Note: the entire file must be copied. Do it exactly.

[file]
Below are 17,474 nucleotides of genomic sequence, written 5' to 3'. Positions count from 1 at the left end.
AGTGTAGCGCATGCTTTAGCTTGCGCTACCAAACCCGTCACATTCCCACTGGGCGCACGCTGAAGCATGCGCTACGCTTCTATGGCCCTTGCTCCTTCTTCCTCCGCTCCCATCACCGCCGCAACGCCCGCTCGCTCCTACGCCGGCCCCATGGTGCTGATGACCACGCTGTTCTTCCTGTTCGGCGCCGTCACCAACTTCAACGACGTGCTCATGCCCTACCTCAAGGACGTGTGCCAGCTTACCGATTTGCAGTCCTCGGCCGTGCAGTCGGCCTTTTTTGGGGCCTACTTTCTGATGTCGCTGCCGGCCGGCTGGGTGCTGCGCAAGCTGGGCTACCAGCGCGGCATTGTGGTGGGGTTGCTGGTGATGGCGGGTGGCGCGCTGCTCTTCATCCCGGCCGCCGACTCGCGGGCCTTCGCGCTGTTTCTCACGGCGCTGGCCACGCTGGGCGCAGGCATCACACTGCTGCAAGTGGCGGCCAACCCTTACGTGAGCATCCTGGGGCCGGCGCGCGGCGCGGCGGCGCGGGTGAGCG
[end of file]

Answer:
Below are 17,474 nucleotides of genomic sequence, written 5' to 3'. Positions count from 1 at the left end.
AGTGTAGCGCATGCTTTAGCTTGCGCTACCAAACCCGTCACATTCCCACTGGGCGCACGCTGAAGCATGCGCTACGCTTCTATGGCCCTTGCTCCTTCTTCCTCCGCTCCCATCACCGCCGCAACGCCCGCTCGCTCCTACGCCGGCCCCATGGTGCTGATGACCACGCTGTTCTTCCTGTTCGGCGCCGTCACCAACTTCAACGACGTGCTCATGCCCTACCTCAAGGACGTGTGCCAGCTTACCGATTTGCAGTCCTCGGCCGTGCAGTCGGCCTTTTTTGGGGCCTACTTTCTGATGTCGCTGCCGGCCGGCTGGGTGCTGCGCAAGCTGGGCTACCAGCGCGGCATTGTGGTGGGGTTGCTGGTGATGGCGGGTGGCGCGCTGCTCTTCATCCCGGCCGCCGACTCGCGGGCCTTCGCGCTGTTTCTCACGGCGCTGGCCACGCTGGGCGCAGGCATCACACTGCTGCAAGTGGCGGCCAACCCTTACGTGAGCATCCTGGGGCCGGCGCGCGGCGCGGCGGCGCGGGTGAGCG